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For many parents and teachers, this time of year means preparing for back to school and looking forward to a new school year full of possibilities. Parents are busy making sure their children are ready and have the gear they need for school. Meanwhile educators are preparing their lessons and personalizing their classrooms for the students.
While not on the traditional back-to-school checklist, making sure student technology is prepped for a student that has a learning or physical disability is worth remembering. Whether you are a parent, educator or both – you understand the challenge of supporting students with different learning styles. When a student has a disability, supporting their educational success includes making sure their PC is comfortable to see, hear, and use.
At Microsoft we have published Accessibility: A Guide for Educators which explains to educators and parents how to make sure students with disabilities can comfortably see, hear, and use their PC to enhance their learning. For those new to accessibility and working with a child with a disability, accessibility can seem overwhelming. The guide explains types of disabilities and possible accessibility solutions and products, including walking you through how to use the accessibility features and program that come with Microsoft Windows.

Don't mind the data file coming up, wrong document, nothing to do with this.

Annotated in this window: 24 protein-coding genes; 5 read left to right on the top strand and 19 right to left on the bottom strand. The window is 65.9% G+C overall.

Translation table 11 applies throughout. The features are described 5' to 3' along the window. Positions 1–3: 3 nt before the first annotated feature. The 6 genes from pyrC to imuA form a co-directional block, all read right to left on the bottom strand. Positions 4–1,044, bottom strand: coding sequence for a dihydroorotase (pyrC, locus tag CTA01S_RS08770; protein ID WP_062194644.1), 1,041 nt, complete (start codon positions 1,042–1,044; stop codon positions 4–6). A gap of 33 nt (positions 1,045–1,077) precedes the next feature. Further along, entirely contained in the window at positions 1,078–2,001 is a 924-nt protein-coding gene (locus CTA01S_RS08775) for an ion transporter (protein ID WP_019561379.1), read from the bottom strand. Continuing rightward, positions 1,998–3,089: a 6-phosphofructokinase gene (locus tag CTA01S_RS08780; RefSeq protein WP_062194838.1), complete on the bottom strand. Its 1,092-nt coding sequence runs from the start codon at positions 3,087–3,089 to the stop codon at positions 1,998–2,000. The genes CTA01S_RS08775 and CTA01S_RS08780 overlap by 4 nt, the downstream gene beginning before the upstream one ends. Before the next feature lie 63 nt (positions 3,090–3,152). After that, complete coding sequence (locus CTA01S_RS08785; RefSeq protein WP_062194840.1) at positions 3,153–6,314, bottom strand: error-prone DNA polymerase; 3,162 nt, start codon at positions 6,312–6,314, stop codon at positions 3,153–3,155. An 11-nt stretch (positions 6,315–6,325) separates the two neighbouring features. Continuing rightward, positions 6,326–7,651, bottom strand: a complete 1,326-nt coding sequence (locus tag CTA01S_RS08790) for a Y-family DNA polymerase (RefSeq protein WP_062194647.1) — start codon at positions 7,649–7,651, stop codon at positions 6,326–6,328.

As schools encourage students to use technology to acquire new skills, parents and schools have a responsibility to provide accessible technology that can be personalized for each student’s needs. We at Microsoft take that responsibility seriously and want to help parents and teachers understand how to make sure students with disabilities have equal access to learning.
Too few people know about the accessibility features and programs that built into their Windows computers. I encourage you to share this information with the parent of child with a disability or a teacher you know. After all, nearly all of us know someone with a disability.
LaDeana Huyler, Senior Product Manager for Accessibility, Microsoft
LaDeana is passionate about increasing awareness about accessibility, especially for children with disabilities. For more than ten years, she’s worked on accessibility at Microsoft including publishing the Microsoft Accessibility Web site.
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